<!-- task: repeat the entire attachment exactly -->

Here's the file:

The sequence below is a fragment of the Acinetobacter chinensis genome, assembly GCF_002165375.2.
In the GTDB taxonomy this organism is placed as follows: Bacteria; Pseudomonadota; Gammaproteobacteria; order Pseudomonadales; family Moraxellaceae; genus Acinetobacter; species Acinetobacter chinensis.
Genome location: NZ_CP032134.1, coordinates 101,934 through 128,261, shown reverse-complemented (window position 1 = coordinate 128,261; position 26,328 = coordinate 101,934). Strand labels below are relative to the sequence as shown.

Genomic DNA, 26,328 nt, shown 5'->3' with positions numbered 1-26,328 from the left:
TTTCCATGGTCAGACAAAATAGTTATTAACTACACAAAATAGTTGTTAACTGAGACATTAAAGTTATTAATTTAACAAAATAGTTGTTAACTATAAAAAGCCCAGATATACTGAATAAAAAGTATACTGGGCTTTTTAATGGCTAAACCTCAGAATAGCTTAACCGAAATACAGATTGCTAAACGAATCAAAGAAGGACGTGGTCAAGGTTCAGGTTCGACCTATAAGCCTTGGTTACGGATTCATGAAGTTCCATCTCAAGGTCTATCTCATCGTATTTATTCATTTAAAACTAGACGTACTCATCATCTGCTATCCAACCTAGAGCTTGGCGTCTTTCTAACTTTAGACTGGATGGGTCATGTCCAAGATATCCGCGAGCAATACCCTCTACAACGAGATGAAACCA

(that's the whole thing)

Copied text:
The sequence below is a fragment of the Acinetobacter chinensis genome, assembly GCF_002165375.2.
In the GTDB taxonomy this organism is placed as follows: Bacteria; Pseudomonadota; Gammaproteobacteria; order Pseudomonadales; family Moraxellaceae; genus Acinetobacter; species Acinetobacter chinensis.
Genome location: NZ_CP032134.1, coordinates 101,934 through 128,261, shown reverse-complemented (window position 1 = coordinate 128,261; position 26,328 = coordinate 101,934). Strand labels below are relative to the sequence as shown.

Genomic DNA, 26,328 nt, shown 5'->3' with positions numbered 1-26,328 from the left:
TTTCCATGGTCAGACAAAATAGTTATTAACTACACAAAATAGTTGTTAACTGAGACATTAAAGTTATTAATTTAACAAAATAGTTGTTAACTATAAAAAGCCCAGATATACTGAATAAAAAGTATACTGGGCTTTTTAATGGCTAAACCTCAGAATAGCTTAACCGAAATACAGATTGCTAAACGAATCAAAGAAGGACGTGGTCAAGGTTCAGGTTCGACCTATAAGCCTTGGTTACGGATTCATGAAGTTCCATCTCAAGGTCTATCTCATCGTATTTATTCATTTAAAACTAGACGTACTCATCATCTGCTATCCAACCTAGAGCTTGGCGTCTTTCTAACTTTAGACTGGATGGGTCATGTCCAAGATATCCGCGAGCAATACCCTCTACAACGAGATGAAACCA